Tim just showed up. He's pushing 50 and is wearing an unbuttoned navy blazer. Arcade Fire is playing over the speakers, and Tim sits down. The man in the orange shirt sits patiently, with his hands clasped under his chin. "Where's the money in New Jersey?" he asks.

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Alice, one of the many wonderful baristas

As much as I love this place for everything else, the people here are the best. The baristas know what I drink and are always, without fail, welcoming. The regulars — of which there are many — are interesting, too. I know some; others I just see frequently but know nothing about. The proximity to Lincoln's Home brings in a steady flow of tourists (who are usually the ones to get lost). There are a handful of groups that I see here often. The old guys who like to sit outside. The chatty ladies. The artists. The giddy college students.

The man in the athletic polo enthusiastically extends his hand to the man in the orange shirt, who meets the gesture with a firm handshake. They all quickly stand and exchange words, none of which I can hear over the music on my headphones. Today it's Slow Meadow, a self-titled ambient album that acts as a pleasant white noise while I work. Three men exit through the main room; the orange-shirt man exits toward the street. One of them — and I can't tell whom, but it was either the orange shirt or the athletic polo — left behind the sleeve of his drink and an empty water cup. This shouldn't bother me as much as it does.

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one of my usual spots, though there isn't an outlet in this corner

Every year, as summer winds down, Springfield loses good people. Some of them are students heading off to college. Some are following job opportunities in larger cities. And some people just get fed up living in this city and can't take it anymore. I am sympathetic to this.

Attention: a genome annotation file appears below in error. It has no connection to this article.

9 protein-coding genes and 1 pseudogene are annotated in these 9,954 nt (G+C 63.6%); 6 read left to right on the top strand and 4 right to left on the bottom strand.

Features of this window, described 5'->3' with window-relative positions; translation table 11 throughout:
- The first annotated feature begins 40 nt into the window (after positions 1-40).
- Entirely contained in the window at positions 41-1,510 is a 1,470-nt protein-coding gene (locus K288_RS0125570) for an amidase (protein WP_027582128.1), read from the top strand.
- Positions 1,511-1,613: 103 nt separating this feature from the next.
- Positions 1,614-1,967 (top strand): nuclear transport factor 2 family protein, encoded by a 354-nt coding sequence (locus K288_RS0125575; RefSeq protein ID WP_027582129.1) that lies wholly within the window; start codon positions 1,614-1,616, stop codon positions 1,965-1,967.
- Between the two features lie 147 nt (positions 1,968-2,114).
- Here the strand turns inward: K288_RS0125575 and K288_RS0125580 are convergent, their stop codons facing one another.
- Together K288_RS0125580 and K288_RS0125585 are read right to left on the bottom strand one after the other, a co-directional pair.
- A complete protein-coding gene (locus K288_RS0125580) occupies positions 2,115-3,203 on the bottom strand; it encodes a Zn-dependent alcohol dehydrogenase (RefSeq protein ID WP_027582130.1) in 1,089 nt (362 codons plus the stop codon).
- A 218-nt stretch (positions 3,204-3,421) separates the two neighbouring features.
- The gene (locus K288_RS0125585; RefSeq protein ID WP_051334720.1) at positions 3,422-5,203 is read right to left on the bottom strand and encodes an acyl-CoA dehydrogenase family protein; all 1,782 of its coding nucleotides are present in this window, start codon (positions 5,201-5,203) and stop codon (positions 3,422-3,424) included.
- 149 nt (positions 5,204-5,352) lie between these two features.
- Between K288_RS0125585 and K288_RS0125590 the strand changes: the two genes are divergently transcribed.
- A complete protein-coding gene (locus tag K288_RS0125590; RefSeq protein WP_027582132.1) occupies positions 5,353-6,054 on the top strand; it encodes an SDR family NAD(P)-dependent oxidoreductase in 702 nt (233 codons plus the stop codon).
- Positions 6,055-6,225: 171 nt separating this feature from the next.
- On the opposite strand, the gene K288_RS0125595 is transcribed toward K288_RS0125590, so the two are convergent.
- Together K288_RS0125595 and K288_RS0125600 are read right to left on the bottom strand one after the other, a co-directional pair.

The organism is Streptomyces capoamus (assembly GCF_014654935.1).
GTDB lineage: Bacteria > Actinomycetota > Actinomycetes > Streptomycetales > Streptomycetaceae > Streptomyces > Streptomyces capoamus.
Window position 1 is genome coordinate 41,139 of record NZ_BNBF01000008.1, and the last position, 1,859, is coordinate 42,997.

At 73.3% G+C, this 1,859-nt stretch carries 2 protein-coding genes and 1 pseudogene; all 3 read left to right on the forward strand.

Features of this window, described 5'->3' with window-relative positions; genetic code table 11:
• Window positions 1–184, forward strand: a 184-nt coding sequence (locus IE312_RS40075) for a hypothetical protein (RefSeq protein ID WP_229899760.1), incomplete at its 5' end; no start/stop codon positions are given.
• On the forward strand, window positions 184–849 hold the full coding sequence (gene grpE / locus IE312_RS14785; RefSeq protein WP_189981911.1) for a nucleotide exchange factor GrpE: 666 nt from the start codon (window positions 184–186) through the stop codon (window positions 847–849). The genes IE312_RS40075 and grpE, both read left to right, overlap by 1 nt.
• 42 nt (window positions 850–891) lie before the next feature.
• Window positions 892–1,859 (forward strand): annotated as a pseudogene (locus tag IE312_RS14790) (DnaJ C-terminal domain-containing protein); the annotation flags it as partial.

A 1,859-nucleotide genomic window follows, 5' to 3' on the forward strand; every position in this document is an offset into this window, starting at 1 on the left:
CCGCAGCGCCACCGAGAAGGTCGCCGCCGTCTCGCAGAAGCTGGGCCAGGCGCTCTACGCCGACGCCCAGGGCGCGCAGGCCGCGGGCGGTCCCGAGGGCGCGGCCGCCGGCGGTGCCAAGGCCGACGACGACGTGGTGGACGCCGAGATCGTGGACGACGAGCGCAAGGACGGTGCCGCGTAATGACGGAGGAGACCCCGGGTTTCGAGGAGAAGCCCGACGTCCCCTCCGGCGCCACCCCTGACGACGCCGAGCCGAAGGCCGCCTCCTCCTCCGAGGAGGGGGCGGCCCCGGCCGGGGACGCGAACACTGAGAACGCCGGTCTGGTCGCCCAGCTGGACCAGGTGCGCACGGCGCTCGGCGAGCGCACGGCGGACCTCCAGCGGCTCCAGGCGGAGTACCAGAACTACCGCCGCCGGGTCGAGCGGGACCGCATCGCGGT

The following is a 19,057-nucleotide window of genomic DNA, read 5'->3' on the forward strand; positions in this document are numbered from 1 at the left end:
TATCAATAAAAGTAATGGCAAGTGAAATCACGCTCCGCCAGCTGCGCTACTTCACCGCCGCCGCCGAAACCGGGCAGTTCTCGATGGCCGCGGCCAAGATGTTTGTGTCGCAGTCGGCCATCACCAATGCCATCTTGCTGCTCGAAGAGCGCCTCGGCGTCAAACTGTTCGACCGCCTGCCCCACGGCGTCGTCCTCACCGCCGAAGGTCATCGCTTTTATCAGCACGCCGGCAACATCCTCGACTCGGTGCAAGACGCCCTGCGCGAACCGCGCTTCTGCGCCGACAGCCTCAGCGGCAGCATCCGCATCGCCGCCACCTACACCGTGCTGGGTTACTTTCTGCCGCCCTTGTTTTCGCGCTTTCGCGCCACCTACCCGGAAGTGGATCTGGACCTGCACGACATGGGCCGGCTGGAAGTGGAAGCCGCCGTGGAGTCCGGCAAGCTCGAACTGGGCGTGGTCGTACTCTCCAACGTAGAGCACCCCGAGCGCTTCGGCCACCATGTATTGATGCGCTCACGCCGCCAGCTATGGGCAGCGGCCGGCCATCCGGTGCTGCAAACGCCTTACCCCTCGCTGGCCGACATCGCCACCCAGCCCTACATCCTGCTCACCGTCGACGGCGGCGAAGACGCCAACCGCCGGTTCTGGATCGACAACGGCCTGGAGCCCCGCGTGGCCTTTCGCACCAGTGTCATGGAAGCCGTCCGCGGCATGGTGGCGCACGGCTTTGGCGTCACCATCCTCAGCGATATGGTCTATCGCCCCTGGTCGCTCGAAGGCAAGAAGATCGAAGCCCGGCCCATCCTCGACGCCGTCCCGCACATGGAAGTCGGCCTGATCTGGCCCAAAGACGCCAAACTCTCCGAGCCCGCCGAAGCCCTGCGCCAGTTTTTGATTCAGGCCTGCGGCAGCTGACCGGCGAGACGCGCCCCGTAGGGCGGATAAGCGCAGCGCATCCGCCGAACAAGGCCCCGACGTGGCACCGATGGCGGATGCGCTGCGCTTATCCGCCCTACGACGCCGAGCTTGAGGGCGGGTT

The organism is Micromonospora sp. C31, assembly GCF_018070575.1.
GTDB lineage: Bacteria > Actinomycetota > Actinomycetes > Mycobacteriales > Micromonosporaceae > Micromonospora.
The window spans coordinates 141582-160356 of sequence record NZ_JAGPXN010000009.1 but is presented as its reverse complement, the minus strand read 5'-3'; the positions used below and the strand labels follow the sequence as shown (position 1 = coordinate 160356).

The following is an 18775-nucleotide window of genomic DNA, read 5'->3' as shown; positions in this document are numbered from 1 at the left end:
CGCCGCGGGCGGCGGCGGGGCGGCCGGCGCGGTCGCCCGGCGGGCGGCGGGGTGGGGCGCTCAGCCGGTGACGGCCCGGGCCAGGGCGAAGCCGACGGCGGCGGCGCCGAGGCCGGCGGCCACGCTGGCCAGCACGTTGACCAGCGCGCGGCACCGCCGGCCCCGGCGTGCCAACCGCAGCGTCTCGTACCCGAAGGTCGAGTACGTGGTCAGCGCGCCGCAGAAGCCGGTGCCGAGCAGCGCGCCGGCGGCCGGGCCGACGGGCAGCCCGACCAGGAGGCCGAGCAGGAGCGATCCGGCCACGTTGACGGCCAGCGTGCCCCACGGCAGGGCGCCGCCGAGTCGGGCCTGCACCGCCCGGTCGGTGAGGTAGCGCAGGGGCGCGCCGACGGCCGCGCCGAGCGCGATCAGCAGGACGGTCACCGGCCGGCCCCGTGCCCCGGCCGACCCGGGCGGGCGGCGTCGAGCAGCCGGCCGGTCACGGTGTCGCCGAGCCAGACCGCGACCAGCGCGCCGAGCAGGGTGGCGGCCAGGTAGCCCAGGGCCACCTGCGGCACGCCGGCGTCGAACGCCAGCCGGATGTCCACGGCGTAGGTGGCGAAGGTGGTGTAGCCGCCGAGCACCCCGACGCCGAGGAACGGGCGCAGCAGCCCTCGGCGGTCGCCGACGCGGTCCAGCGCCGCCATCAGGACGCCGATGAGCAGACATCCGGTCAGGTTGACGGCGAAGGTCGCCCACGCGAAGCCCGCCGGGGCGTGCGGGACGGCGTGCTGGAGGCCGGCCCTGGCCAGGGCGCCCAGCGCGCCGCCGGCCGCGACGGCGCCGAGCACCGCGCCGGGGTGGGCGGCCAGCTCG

This year is hard though. We're losing a lot of interesting, creative and beautiful people who have either moved away or soon will. I'm going to lean on the coffee house a lot this fall and winter to help fill the void. Maybe I'll find a good book and head back to the front porch when the weather turns, waiting for Lincoln's ghost to give me some perspective.

So, to sum up: Wm. Van's, thank you. Thank you for always having a place to park my bike. Thank you for your delicious drinks. Thank you for your serendipitous encounters with interesting people. Thank you for being there, for being open, 7am-7pm, every single day, for years, as people come and go in this small city. And thank you for your curiously always-vacant male restroom, which I need to visit after sitting here writing this whole thing without a break.

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Wm. Van's Coffee House, Springfield, Illinois

Comments

A great word portrait of the place. Too bad about the lack of an outlet for your favorite spot. Cheers!

Matt Penning
Aug. 2, 2017, 3:45 p.m.

This literally had me in tears. I miss it already!!! Thank you for this lovely and eloquent synopsis of a place I held and still hold dear.

Anna Holliday
Aug. 2, 2017, 7:01 p.m.

Love this .... miss Anna .... and look forward to Friday night!

Joe Coeey
Aug. 2, 2017, 7:45 p.m.